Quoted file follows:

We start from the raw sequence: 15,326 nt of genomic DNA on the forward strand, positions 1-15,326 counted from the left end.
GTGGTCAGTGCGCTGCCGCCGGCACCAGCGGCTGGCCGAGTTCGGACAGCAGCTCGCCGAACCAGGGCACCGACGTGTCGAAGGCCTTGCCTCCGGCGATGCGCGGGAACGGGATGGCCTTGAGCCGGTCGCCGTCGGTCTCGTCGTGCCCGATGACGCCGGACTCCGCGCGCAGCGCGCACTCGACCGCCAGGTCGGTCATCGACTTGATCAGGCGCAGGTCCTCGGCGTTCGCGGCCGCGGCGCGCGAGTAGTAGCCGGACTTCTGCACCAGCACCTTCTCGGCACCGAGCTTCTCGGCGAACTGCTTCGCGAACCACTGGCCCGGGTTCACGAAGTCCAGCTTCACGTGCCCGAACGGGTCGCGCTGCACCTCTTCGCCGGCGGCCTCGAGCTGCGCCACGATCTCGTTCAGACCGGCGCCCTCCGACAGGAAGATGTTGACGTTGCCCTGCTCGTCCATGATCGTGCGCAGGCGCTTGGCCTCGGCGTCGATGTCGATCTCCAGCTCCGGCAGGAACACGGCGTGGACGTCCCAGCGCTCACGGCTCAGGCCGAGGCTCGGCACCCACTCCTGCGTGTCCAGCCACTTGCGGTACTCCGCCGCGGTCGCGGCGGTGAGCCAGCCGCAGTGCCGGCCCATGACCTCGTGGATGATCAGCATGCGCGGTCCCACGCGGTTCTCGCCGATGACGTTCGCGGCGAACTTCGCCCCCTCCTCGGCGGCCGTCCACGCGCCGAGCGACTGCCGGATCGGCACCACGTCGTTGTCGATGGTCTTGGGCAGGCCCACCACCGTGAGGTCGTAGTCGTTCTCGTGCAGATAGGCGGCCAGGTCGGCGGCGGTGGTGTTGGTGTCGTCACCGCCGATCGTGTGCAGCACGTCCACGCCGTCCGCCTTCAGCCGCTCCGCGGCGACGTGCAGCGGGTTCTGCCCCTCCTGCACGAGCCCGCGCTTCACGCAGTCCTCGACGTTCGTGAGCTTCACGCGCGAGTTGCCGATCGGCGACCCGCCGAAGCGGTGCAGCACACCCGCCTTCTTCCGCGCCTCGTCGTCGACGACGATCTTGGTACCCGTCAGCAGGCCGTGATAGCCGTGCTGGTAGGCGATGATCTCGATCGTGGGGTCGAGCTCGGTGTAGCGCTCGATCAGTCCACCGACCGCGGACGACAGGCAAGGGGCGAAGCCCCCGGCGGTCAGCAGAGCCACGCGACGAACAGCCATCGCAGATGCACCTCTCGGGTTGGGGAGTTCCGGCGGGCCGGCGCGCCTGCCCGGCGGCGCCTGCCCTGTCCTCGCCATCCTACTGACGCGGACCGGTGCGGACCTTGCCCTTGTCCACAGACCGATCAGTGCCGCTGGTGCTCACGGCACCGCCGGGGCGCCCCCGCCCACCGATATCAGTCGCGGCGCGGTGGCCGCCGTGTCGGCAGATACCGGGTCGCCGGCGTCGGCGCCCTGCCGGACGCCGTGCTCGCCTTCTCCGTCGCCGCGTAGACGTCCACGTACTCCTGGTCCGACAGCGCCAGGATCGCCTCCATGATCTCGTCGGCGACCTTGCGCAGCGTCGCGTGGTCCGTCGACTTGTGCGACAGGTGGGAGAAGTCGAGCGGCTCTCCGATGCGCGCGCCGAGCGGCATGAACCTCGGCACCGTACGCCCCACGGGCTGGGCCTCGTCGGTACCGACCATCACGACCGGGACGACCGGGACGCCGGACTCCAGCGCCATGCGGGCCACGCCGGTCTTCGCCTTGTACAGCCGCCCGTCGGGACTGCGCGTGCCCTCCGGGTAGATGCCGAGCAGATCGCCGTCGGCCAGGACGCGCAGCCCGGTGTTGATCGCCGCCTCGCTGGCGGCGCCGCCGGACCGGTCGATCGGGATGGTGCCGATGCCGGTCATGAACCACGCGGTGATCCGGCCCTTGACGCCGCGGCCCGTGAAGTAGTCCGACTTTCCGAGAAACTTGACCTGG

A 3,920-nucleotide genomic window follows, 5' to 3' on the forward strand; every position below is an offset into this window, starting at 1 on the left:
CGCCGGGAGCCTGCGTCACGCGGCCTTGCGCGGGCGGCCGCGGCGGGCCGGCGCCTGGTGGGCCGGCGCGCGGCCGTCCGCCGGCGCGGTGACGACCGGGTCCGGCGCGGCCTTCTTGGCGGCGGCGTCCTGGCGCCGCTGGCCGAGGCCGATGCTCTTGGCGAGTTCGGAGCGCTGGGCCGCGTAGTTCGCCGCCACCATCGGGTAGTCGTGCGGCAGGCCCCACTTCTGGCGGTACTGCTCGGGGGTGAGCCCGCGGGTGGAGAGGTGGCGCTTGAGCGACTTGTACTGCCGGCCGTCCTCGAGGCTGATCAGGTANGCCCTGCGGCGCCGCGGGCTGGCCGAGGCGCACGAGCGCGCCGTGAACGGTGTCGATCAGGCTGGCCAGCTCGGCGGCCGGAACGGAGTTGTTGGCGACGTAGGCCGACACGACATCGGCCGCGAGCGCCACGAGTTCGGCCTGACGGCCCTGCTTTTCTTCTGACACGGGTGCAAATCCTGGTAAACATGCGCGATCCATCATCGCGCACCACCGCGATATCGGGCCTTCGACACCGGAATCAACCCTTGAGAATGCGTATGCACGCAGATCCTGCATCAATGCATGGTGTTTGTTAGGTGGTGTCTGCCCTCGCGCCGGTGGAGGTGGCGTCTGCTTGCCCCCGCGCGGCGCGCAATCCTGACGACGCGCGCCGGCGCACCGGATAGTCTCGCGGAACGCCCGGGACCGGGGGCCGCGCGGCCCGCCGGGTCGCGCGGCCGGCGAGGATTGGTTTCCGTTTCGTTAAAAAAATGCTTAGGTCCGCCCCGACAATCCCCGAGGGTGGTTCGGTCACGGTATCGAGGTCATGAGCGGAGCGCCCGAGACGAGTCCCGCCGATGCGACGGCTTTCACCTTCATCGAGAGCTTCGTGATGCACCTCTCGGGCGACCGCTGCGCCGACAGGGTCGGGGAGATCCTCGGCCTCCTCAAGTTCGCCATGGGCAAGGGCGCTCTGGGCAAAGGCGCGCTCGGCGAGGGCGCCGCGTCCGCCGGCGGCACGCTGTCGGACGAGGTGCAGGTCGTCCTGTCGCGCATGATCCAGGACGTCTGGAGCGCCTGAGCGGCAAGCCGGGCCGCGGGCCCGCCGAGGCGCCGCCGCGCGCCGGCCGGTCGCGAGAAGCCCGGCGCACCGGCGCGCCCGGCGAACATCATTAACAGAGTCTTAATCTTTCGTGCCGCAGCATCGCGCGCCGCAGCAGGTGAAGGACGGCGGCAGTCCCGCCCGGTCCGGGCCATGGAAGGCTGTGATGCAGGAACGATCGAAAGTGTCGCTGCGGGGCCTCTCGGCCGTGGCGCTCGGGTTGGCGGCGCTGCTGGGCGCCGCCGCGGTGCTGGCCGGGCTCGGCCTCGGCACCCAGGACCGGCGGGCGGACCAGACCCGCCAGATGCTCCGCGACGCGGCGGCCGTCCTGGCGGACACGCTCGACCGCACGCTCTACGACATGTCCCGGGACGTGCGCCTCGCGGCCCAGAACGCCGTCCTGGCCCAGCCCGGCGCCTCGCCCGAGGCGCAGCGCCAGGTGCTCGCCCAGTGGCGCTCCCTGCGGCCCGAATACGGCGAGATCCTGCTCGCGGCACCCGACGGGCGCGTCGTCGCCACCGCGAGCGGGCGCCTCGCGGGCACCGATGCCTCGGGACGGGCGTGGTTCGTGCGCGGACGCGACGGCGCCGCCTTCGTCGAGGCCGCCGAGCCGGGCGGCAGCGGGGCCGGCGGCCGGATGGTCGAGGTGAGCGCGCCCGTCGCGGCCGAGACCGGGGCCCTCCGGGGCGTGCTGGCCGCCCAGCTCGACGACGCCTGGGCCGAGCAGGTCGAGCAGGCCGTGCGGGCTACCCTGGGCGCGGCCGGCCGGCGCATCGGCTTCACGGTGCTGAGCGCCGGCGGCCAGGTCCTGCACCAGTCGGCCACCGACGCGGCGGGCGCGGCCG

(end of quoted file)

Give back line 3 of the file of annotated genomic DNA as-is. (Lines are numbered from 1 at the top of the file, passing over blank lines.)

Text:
A 3,920-nucleotide genomic window follows, 5' to 3' on the forward strand; every position below is an offset into this window, starting at 1 on the left: